AUK’s first jaunt at 2020’s Celtic Connections took us to the grand concert hall in the city centre to see a one off show by Canadian Cam Penner and his erstwhile sidekick Jon Wood. It’s a measure of both the international reputation of Celtic Connections and Penner’s growing career that they conspired to fly the pair from the dominion to Glasgow for one show before they flew back the following day. Perhaps not the best way to play a show in these times of climate concern but, heck, the ‘plane was going to fly here and back, Penner or no Penner and he’s the kind of guy you just know is going to plant a tree or two once he gets home.
Being accustomed to see the pair in closer confines, it was strange to see them on such a large stage and from such a distance. Fortunately, the new auditorium has great sightlines, intimate lighting and an incredibly good sound so it easy enough to be drawn into the music from the moment it kicked off. Of course, the sonic brew from Penner and Wood helped as they came on stage and messed around a bit with tapes, setting the mood almost as if they were back in Penner’s man cave back in British Columbia. Ambient sounds, Penner moaning quietly over reverbed handclaps and then wailing into his harmonica and we were off as ‘Gather Round’ came into shape. Penner’s looped vocals continued as he picked up his guitar, strode to the drum kit and crashed into the heavy blues vibe of ‘Eastside’ which then gave way to the spectral ‘Poor You’ with Wood adding sleek guitar with cosmic liquid notes reminiscent of Jerry Garcia. As on their latest album, ‘At War With Reason’, ‘Poor You’ segued into Penner’s retort to the spate of U.S. school shootings, ‘Lights On (High School Musical)’ which was angry and powerful.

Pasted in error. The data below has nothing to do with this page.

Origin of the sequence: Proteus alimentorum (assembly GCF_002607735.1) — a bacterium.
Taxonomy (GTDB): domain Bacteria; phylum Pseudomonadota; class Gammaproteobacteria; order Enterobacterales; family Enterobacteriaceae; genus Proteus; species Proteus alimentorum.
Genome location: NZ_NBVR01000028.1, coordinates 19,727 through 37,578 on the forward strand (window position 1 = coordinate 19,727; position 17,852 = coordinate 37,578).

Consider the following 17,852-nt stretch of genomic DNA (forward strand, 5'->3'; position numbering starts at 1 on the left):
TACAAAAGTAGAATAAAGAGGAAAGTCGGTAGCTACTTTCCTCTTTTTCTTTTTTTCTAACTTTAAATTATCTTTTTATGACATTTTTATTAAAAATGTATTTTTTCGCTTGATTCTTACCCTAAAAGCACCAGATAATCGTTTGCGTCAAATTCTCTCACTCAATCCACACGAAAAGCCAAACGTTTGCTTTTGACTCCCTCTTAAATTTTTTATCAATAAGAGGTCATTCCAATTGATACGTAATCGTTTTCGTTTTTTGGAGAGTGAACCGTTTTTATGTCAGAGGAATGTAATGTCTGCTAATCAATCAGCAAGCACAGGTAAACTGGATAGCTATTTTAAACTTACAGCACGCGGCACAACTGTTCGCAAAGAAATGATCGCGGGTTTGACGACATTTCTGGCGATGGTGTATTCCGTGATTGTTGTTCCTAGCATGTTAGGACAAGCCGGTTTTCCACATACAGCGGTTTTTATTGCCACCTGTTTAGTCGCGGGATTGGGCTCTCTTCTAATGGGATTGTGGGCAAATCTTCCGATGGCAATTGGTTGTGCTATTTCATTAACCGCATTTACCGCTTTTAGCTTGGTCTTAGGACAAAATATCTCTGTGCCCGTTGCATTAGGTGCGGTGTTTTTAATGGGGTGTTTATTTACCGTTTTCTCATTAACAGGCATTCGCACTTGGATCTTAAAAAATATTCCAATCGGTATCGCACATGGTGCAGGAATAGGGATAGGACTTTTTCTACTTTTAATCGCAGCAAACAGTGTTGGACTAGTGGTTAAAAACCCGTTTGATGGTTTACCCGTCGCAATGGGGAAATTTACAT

Four songs in and with the crowd pinned to their seats after such a pulverising and mesmerising introduction, Penner greeted the audience. Tonight he spoke less than this reviewer recalls from previous gigs, allowing his music to talk for him as he and Wood ran through a superb selection of songs, sublime sweetness alternating with raw edged rants. ‘This Could be Your Anthem’ was a warm hearted, almost ethereal trip with Penner’s voice almost falsetto as Wood’s guitar rippled and rang beautifully, ‘Honey’ saw Wood ripping jagged notes from his lap steel as Penner howled like the proverbial wolf and ‘Can’t Afford The Blues’ was a menacing rumble.
As the show progressed Penner did tell us about his work at a homeless refuge in his hometown leading into a theme which informed the set from there on. Talking of turbulent times and the eternal struggle between darkness and light he offered a surprising version of John Prine’s ‘All The Best’, harking back to the days when Penner was mining the singer/songwriter route. He also delved deep into his own back catalogue for the Neil Young like ‘Driftwood’, the words, “It’s Going to get worse before it gets better,” perhaps summing up his take on these monstrous times and a fine way to end the show. There was an encore of course which featured a jackhammer tale on ‘Memphis’ with the guitars and drums conniving to end the song sounding like an ocean liner foghorn. Quite an astounding show and hopefully it won’t be long before Penner and Wood come back for a lengthier sojourn.
The support band tonight was a five piece all female bluegrass band, Midnight Skyracer. An Anglo Irish combo, they were an entertaining opening act with an engaging presence and some fine songs. They’ve obviously practised a lot as their chops on fiddle, mandolin, Dobro and banjo will attest and while they played tribute to Bill Monroe in a fine manner, their own songs pass muster. The delicate ‘Virginia Rose’ was a delight to hear and they showed that they can be quite ballsy on ‘Working Girl’s Blues’. One gets the impression that they would be a blast to hear in a smaller venue.